Posted May 13, 2014
Dr. Ching-Shih Chen, Ohio State University
Many current chemotherapy treatments for prostate cancer work by blocking the activity of the Androgen Receptor (AR). Unfortunately, this form of treatment can also result in the development of advanced disease that no longer responds to the same androgen blocking treatments, resulting in a much more severe form of the disease that is often fatal. Therefore many researchers are attempting to discover new chemotherapy agents that target the androgen receptor through a different mechanism. With the support of a 2008 Idea Development Award, Dr. Ching-Shih Chen and his group at the Ohio State University wanted to investigate the possibility that the production of androgen receptor could be targeted by blocking an alternative pathway - glucose metabolism.
Previous studies had shown that agents mimicking glucose restriction, such as 2-deoxyglucose (2-DG), can reduce prostate cancer cell growth in vitro and in animal models. Therefore, Dr. Chen wanted to develop new agents to inhibit glucose transportation and activate a starvation response in the cancer cells. His PCRP-funded work demonstrated in xenograft mouse models that the CG-5 agent was capable of eliciting the starvation-associated response in prostate cancer cells, and that this response was tumor cell-specific since normal prostate cells were shown to be resistant to the drug. Importantly, the CG-5 agents also appeared to be non-toxic, an important characteristic for agents with clinical potential.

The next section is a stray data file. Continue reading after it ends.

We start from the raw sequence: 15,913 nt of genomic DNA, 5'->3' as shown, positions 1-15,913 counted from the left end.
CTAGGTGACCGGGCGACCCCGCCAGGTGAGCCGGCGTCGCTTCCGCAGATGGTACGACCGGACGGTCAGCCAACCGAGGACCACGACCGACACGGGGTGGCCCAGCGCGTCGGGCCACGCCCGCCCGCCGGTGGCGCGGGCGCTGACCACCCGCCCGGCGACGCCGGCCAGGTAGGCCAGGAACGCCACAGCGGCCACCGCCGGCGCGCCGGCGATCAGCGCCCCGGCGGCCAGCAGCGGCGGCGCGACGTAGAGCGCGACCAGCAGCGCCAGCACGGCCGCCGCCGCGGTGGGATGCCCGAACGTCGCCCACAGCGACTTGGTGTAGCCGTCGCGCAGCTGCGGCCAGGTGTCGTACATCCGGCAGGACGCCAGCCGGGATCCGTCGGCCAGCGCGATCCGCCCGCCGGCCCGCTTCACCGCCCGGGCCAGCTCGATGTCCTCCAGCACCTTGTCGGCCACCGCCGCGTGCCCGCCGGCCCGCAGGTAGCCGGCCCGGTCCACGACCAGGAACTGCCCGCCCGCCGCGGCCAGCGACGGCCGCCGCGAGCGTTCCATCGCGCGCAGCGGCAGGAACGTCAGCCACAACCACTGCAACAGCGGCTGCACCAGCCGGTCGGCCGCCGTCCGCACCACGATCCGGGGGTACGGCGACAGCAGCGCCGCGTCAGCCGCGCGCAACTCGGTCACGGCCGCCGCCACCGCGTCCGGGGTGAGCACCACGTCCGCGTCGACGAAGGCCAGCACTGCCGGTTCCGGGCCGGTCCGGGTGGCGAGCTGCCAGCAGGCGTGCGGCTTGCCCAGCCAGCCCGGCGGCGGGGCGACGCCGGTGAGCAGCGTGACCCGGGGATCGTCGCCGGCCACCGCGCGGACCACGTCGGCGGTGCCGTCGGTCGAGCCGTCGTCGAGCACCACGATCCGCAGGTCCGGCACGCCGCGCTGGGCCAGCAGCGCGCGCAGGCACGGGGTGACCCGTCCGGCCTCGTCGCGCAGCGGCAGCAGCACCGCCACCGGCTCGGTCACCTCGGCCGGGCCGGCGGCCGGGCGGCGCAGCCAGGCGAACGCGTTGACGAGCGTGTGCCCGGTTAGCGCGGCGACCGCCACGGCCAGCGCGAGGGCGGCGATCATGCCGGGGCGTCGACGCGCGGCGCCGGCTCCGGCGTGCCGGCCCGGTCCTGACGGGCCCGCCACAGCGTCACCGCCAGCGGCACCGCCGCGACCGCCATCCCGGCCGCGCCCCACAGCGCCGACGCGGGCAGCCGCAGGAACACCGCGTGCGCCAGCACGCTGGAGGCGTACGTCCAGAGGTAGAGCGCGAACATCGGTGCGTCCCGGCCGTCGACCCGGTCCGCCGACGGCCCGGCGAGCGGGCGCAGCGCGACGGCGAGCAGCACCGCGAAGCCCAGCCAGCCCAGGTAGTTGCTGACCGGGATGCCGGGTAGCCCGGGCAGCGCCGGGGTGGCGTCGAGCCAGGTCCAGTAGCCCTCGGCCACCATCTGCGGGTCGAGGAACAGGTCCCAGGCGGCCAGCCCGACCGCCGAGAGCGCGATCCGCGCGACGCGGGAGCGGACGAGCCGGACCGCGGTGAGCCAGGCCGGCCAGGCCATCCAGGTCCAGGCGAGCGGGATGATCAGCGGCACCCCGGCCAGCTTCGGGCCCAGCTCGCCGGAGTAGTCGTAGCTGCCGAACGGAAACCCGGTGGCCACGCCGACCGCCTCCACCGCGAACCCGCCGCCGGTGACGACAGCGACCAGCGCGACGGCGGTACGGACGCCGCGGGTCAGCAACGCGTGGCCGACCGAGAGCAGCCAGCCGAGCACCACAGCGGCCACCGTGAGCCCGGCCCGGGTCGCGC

Dr. Chen and his group have shown the potential of CG-5 as a therapeutic agent, and validated their hypothesis that AR expression can be selectively targeted by blocking glucose metabolism in prostate cancer cells. Continued optimization of the CG-5 agent is currently underway in Dr. Chen's lab with the goal of generating an optimized lead compound ready for preclinical development and eventually testing in clinical trials.